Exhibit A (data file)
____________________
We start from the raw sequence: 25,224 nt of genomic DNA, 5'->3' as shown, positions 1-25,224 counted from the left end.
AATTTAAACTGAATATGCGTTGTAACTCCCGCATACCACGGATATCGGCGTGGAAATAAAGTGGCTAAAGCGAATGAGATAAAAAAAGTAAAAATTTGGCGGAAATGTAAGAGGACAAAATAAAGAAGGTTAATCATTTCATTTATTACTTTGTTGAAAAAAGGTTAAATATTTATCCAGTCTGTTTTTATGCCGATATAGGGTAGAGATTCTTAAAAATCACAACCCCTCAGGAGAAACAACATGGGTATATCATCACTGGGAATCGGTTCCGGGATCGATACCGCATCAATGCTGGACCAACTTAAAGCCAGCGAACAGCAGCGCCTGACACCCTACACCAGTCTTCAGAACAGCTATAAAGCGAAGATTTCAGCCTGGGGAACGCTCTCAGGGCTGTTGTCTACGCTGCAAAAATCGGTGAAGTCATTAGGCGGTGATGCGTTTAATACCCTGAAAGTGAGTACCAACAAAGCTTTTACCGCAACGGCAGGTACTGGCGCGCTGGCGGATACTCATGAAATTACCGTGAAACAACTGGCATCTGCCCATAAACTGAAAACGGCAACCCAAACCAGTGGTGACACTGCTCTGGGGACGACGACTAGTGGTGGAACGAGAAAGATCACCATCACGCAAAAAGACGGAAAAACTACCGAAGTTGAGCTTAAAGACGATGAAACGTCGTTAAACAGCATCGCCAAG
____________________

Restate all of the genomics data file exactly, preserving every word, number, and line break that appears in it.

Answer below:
We start from the raw sequence: 25,224 nt of genomic DNA, 5'->3' as shown, positions 1-25,224 counted from the left end.
AATTTAAACTGAATATGCGTTGTAACTCCCGCATACCACGGATATCGGCGTGGAAATAAAGTGGCTAAAGCGAATGAGATAAAAAAAGTAAAAATTTGGCGGAAATGTAAGAGGACAAAATAAAGAAGGTTAATCATTTCATTTATTACTTTGTTGAAAAAAGGTTAAATATTTATCCAGTCTGTTTTTATGCCGATATAGGGTAGAGATTCTTAAAAATCACAACCCCTCAGGAGAAACAACATGGGTATATCATCACTGGGAATCGGTTCCGGGATCGATACCGCATCAATGCTGGACCAACTTAAAGCCAGCGAACAGCAGCGCCTGACACCCTACACCAGTCTTCAGAACAGCTATAAAGCGAAGATTTCAGCCTGGGGAACGCTCTCAGGGCTGTTGTCTACGCTGCAAAAATCGGTGAAGTCATTAGGCGGTGATGCGTTTAATACCCTGAAAGTGAGTACCAACAAAGCTTTTACCGCAACGGCAGGTACTGGCGCGCTGGCGGATACTCATGAAATTACCGTGAAACAACTGGCATCTGCCCATAAACTGAAAACGGCAACCCAAACCAGTGGTGACACTGCTCTGGGGACGACGACTAGTGGTGGAACGAGAAAGATCACCATCACGCAAAAAGACGGAAAAACTACCGAAGTTGAGCTTAAAGACGATGAAACGTCGTTAAACAGCATCGCCAAG